The Suez Canal event awakens the world to the need of a more robust international trade supply chain.

The Suez Canal event awakens the world to the need of a more robust international trade supply chain.

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In comparison to the Africa-circumventing route, the Suez Canal is 8900 Km shorter and nine days faster. As a vital shortcut between East and West, it carries 12% of the yearly global trade and around 1 million oil barrels on a daily basis. Given just-in-time global supply chains, shipping companies charge a premium for speedy delivery.

Its highest daily transited tonnage reached 5.8M tons on the 6th of February 2019.

 Lloyd’s estimates the hourly cost of its blockage at $400M; its westbound traffic value at roughly $5.1 billion a day; and its eastbound traffic at around $4.5B a day.

Over-dependency on the Suez Canal generates significant supply chain and logistics vulnerabilities.

The only current Suez- alternative is the China-Central Asia-West Asia Economic Corridor (CCAWEC) running from Western China to Europe, a component of China’s One Belt One Road (OBOR) project.

  • Transporting goods by train at an average speed of 40Km/h requires 18 days to reach Prague, the Czech Republic, from Xi-an, China. CCAWEC transits goods from the Bosporus via the Marmaray Tunnel.
  • Alternative northern routes avoid the political unstable Central Asia and the single point of failure of the Marmaray Tunnel.
  • Both routes heavily rely on the existing rail; however, rail is more expensive and, in some instances, slower than sea transport. In that respect: not a pound-for-pound alternative.

 Northern Sea Route (NSR): The melting of the Arctic promises year-round East-West sea transport is a potential Suez-alternative.

  • NSR weather and sea ice conditions are hardly predictable and not the only problem.
  • Port operations are an essential component of shipping. Port modernization studies are only in their beginning.
  • Potentially: a very viable Suez alternative.
  • Besides decreasing supply-chain risk, permanent Arctic warming may also significantly increase the systemic risk associated with climate change.

Route alternatives notwithstanding, the technology to boost the supply chain plays an equally significant role as well.

Less Than load (LTL) management, supplier consolidation, and the distribution and delivery of re-supplies are significant new supply-chain differentiators, potentially impacting supply chain efficiencies.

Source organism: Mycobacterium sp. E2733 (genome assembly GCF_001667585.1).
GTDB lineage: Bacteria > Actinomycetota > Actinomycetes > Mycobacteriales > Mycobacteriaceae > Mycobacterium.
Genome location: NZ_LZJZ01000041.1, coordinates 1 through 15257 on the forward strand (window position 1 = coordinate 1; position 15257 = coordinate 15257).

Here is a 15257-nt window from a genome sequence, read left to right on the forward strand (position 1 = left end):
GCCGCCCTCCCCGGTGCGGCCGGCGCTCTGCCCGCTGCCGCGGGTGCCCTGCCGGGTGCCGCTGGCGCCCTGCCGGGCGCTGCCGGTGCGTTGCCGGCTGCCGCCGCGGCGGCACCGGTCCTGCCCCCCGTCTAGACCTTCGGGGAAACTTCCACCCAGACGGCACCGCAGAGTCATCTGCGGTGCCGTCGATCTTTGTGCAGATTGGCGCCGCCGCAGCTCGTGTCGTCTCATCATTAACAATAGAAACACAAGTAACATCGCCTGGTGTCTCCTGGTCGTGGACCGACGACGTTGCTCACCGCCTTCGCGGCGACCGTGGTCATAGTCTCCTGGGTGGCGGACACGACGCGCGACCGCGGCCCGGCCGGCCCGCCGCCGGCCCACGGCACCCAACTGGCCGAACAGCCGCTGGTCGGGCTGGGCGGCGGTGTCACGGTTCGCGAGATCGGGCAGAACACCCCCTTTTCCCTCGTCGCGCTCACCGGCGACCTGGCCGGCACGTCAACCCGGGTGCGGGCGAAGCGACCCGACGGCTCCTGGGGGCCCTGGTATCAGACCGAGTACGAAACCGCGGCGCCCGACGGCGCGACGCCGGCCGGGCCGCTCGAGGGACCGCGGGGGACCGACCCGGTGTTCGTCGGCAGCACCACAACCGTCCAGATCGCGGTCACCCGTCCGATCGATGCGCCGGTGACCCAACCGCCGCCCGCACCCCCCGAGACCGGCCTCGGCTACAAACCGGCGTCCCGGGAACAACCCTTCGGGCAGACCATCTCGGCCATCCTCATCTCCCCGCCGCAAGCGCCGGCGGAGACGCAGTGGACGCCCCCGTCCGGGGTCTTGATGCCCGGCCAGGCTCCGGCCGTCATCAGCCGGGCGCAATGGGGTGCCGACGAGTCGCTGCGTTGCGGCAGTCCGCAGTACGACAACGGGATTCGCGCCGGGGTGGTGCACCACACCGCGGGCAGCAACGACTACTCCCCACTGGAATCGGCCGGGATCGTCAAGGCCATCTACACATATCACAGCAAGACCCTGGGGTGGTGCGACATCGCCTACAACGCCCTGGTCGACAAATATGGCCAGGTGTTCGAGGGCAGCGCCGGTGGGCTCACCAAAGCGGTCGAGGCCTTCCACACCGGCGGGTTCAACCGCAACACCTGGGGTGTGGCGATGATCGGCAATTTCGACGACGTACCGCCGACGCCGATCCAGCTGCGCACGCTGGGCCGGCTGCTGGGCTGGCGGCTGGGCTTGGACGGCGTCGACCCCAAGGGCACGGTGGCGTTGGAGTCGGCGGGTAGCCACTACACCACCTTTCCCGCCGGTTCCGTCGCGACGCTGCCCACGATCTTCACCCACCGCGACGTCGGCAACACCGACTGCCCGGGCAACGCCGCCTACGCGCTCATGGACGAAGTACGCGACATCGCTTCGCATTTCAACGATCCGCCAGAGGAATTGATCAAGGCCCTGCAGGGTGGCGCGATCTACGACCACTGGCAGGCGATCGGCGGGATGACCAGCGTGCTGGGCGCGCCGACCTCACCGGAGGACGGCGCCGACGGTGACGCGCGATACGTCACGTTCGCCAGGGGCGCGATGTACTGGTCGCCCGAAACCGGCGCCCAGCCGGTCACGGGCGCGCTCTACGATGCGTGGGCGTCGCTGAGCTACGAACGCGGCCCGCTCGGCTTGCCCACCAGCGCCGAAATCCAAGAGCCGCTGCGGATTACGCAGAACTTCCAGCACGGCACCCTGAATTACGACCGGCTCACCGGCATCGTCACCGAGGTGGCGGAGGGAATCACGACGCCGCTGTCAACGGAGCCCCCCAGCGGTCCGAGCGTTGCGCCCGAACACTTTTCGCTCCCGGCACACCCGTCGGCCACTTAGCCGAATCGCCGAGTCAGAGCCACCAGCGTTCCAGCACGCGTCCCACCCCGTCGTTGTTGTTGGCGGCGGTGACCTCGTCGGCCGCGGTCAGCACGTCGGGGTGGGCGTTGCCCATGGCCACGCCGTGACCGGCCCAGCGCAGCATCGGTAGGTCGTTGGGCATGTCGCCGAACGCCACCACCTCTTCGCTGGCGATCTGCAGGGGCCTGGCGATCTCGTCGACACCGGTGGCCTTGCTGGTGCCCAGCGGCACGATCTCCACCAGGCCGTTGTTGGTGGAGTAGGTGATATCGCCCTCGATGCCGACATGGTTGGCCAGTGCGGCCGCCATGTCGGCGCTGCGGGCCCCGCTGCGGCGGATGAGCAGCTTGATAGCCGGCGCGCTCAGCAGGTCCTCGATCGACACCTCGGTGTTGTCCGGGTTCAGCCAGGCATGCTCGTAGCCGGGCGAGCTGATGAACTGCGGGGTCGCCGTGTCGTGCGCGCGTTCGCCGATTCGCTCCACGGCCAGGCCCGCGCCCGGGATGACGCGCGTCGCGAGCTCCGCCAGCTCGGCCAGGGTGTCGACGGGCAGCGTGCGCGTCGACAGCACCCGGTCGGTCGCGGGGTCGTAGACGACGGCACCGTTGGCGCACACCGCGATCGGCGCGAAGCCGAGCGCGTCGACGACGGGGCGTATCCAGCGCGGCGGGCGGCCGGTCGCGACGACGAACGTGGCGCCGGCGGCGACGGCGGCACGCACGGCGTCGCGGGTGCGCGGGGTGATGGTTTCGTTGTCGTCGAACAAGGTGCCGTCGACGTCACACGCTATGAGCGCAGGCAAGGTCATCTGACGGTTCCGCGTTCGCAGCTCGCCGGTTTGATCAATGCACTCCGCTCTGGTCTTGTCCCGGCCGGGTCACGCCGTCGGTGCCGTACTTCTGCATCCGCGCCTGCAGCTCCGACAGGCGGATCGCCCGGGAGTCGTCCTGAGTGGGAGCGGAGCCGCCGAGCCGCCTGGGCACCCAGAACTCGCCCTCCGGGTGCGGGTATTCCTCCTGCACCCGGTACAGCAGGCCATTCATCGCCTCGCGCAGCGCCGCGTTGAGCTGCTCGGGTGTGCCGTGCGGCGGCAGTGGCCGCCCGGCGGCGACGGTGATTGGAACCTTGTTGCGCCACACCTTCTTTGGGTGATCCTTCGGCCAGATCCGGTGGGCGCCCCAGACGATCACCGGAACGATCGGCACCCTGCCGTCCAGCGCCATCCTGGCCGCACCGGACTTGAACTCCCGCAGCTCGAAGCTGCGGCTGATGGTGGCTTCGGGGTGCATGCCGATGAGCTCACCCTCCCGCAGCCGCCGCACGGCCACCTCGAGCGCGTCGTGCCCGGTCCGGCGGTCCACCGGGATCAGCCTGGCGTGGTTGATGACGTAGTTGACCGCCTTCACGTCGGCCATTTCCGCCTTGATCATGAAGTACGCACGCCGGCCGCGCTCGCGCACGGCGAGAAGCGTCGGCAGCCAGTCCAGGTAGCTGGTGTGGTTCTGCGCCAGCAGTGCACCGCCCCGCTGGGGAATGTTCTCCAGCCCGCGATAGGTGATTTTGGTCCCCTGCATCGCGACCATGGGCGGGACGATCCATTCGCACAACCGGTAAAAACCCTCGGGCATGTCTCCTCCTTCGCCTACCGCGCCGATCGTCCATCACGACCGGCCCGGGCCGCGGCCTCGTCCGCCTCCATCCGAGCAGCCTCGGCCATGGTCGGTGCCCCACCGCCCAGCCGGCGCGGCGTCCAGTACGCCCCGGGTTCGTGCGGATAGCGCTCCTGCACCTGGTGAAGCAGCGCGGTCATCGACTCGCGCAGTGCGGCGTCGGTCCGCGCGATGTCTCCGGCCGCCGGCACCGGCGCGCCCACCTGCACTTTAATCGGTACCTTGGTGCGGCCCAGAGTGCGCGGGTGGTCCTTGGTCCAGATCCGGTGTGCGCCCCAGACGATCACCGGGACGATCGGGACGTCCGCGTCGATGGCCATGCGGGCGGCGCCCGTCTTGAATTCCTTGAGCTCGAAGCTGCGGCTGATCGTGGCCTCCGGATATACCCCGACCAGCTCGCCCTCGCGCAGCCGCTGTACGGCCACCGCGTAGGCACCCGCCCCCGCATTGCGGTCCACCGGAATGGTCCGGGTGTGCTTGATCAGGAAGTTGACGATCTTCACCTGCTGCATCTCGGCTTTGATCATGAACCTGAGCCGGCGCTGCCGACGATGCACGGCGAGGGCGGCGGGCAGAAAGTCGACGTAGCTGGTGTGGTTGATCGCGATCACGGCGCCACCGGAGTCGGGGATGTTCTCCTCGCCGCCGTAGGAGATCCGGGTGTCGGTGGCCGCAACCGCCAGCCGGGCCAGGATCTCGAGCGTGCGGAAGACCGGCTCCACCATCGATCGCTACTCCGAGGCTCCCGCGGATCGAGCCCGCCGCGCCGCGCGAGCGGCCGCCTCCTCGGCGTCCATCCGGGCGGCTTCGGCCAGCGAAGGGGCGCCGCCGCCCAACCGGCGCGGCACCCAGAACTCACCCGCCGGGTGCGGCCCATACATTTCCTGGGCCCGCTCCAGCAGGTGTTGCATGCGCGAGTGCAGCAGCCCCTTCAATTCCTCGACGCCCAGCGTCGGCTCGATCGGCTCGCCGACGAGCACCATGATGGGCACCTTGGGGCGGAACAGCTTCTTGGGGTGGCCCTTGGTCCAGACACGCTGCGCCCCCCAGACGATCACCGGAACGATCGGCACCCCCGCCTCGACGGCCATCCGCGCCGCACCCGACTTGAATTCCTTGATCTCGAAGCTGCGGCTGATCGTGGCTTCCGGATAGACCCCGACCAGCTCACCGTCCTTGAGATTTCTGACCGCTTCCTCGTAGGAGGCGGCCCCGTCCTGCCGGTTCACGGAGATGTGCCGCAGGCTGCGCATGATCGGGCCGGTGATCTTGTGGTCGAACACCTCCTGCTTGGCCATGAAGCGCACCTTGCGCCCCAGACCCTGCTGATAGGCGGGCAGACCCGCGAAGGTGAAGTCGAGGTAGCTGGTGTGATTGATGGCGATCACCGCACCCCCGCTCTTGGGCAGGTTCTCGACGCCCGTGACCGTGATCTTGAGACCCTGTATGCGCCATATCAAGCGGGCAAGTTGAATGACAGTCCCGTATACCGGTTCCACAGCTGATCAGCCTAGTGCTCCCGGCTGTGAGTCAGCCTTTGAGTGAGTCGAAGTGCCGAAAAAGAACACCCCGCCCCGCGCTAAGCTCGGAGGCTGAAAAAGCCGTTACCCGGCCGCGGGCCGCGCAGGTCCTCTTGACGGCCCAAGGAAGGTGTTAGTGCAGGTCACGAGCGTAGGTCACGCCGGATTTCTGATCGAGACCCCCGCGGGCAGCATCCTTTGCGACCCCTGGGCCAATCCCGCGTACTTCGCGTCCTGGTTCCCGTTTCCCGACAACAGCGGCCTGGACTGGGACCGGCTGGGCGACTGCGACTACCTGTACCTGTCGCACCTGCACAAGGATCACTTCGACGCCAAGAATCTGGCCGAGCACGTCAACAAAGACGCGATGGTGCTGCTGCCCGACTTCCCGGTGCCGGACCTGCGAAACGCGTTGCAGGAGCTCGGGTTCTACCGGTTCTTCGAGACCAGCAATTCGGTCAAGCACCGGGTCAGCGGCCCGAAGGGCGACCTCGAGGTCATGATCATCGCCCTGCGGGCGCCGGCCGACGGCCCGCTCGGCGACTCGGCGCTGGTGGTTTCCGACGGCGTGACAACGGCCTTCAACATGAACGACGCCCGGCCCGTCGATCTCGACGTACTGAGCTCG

Ultra-reliable low latency communications (URLLC is a key pillar of 5G networks)

Its support of dense IoT-endpoint sensor grids is the prime enabler for just-in-time delivery and in-transit quality-control of perishable goods.

Its IoT support has the potential to generate enormous quantities and types of previously unavailable supply-chain specific-data; it opens the very concrete possibility of instant, real-time M2M communications between the carrier, its containers, the departing and arriving destinations.

Adequately processed by emerging AI, the data may help generate actionable, efficiency-increasing supply-chain insights such as ship stall avoidance.

In addition, in the long run:

The advent of autonomous driving has the potential to lower typical human error of truck-based transportation.

Overdue advances in battery technology and the adjunct electricity-management software systems may position electric trucks and planes as a viable alternative to vessel-shipping.

When this data is analyzed to improve the efficiency of supply chain management. Through artificial intelligence or machine learning (AI/ML), these millions of data can be used to tackle the critical questions in supply chain management.

Blockchain technology may result in significant increases in the transparency of the supply chain.

  • A decentralized network, blockchain definitively records IoT and non-IoT data of every cargo.
  • Data certify the legality of the shipment as well as signal potential ethical conflicts.

· Digital Twin modeling attempts to predict the direction and magnitude of the following stages of complex systems by maintaining a continuously updated virtual representation of the analyzed system – in this case: a supply-chain representation.

  • The value of DTM rests with predictive maintenance capabilities; it may conceivably point, ahead of time, to bottlenecks and potential failures.

The modern business environment is fluid and highly dynamic. Astute investors must keep abreast of all relevant geopolitical and technological changes as they usher in both foreseeable opportunities and considerable risks. As an independent adviser, Cubri Services may help devise growth strategies above and beyond the short-term implications of daily operations. We will help you achieve a competitive advantage, break down barriers to productivity and plan your expansion, whether geographically or into new products and services.


Russon, M.-A., 2021. The cost of the Suez Canal blockage. BBC News. Available at: [Accessed April 3, 2021].

Anon, On the Road to Shared Prosperity. Available at:§ion=belt-and-road-by-numbers [Accessed April 3, 2021].

China Pakistan Economic Corridor Council, China-Pakistan Economic Corridor Council. Available at: [Accessed April 3, 2021].

Banker, S., 2020. 2021 Supply Chain Technology Trends To Watch. Forbes. Available at: [Accessed April 3, 2021].

Get in touch Stephen Laaper Principal | Smart Factory Leader, 2020. Using Blockchain to Drive Supply Chain Transparency and Innovation. Deloitte United States. Available at: [Accessed April 3, 2021].